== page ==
For the Love of Goat Yogurt

Cheese lovers, meet goat yogurt.

Goat milk is one of those funny things that has been a bit maligned by the masses over time. People inevitably have some funny remembrance of the first time they tasted goat milk… some hippie relative giving it to them as kids, growing up near a farm that milked some stinky goats and being forced by a parent to take a swig…

Or, take my Italian friend Agusto. For a time before opening the cheese shop, I lived in a small town in Umbria whose population was hovered somewhere around 1,000 people. In the town there was a cadre of old people who were tough as nails and would all help each other out during the harvesting of grapes, olives, you name it. Now, keep in mind that harvesting is at base a pretty arduous and tedious job, and without sufficient banter and shit-giving, folks are likely to get bored. And also keep in mind that in a town that small, everyone knows EVERYTHING about everyone.

One fine October day, Agusto (who is now well into his seventies) was working alongside everyone else, snipping grapes off vines and hauling them by the bucketload to a nearby truck, when somebody yelled out ‘goat boy’ or some such thing in Italian and set the whole group guffawing. As an outsider, I was mildly confused by this allegation (I lived across the street from Agusto and knew that he had no goats) so I elbowed the person next to me in the ribs and asked what all the goat insults were about. She, being of the same age bracket as Agusto, informed me that when they were kids, Agusto had a twin brother and for want of sufficient milk, Agusto was raised on goats’ milk. And so the joke went, from the 1940’s on into eternity.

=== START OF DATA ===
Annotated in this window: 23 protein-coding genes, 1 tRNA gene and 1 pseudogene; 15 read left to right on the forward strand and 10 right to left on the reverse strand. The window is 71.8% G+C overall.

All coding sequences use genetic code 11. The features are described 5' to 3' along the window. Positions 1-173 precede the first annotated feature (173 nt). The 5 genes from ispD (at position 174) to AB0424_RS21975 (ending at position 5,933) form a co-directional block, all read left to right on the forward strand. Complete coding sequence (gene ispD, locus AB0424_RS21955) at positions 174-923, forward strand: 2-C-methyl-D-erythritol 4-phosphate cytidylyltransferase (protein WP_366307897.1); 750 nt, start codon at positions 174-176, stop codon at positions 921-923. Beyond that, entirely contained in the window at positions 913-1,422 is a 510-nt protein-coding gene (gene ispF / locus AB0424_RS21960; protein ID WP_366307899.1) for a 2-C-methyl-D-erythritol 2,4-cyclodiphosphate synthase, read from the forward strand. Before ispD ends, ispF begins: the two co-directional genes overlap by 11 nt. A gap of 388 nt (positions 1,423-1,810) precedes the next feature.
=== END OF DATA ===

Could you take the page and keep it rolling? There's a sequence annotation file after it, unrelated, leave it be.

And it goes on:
Well let me tell you what. Today I’m here to celebrate the dang milk of the goat, and tell you that whatever anti-goat feelings you may harbor, you have got to try Beltane Farm’s superb goat yogurt. Somebody’s got to set the record straight, and the does (ie lady goats) of Beltane are up to the challenge.

Beltane Farm Goat Yogurt is of the Greek persuasion, thick and rich and silky, with just the right amount of tang and sourness. Paul Trubey, farmer, yogurt maker, and all around nice guy, has painstakingly perfected his recipe over the past few years and has come up with something the likes of which I’ve never tasted. After the yogurt has set, Paul strains it through cheesecloth to achieve a more hearty and robust texture. The result is decadent, stick-to-your-spoon yogurt that makes for a fantastic cuppa breakfast or dessert. I’m imagining whipping some up with some maple syrup and serving it alongside a streusel-y apple crisp. Oh how the mind wanders at 8:00 am on a Monday…

So for the love of goat yogurt, get yourself down to the cheese shop to try a lovin’ spoonful. You just might have a change of heart (or tastebuds, as it were.)

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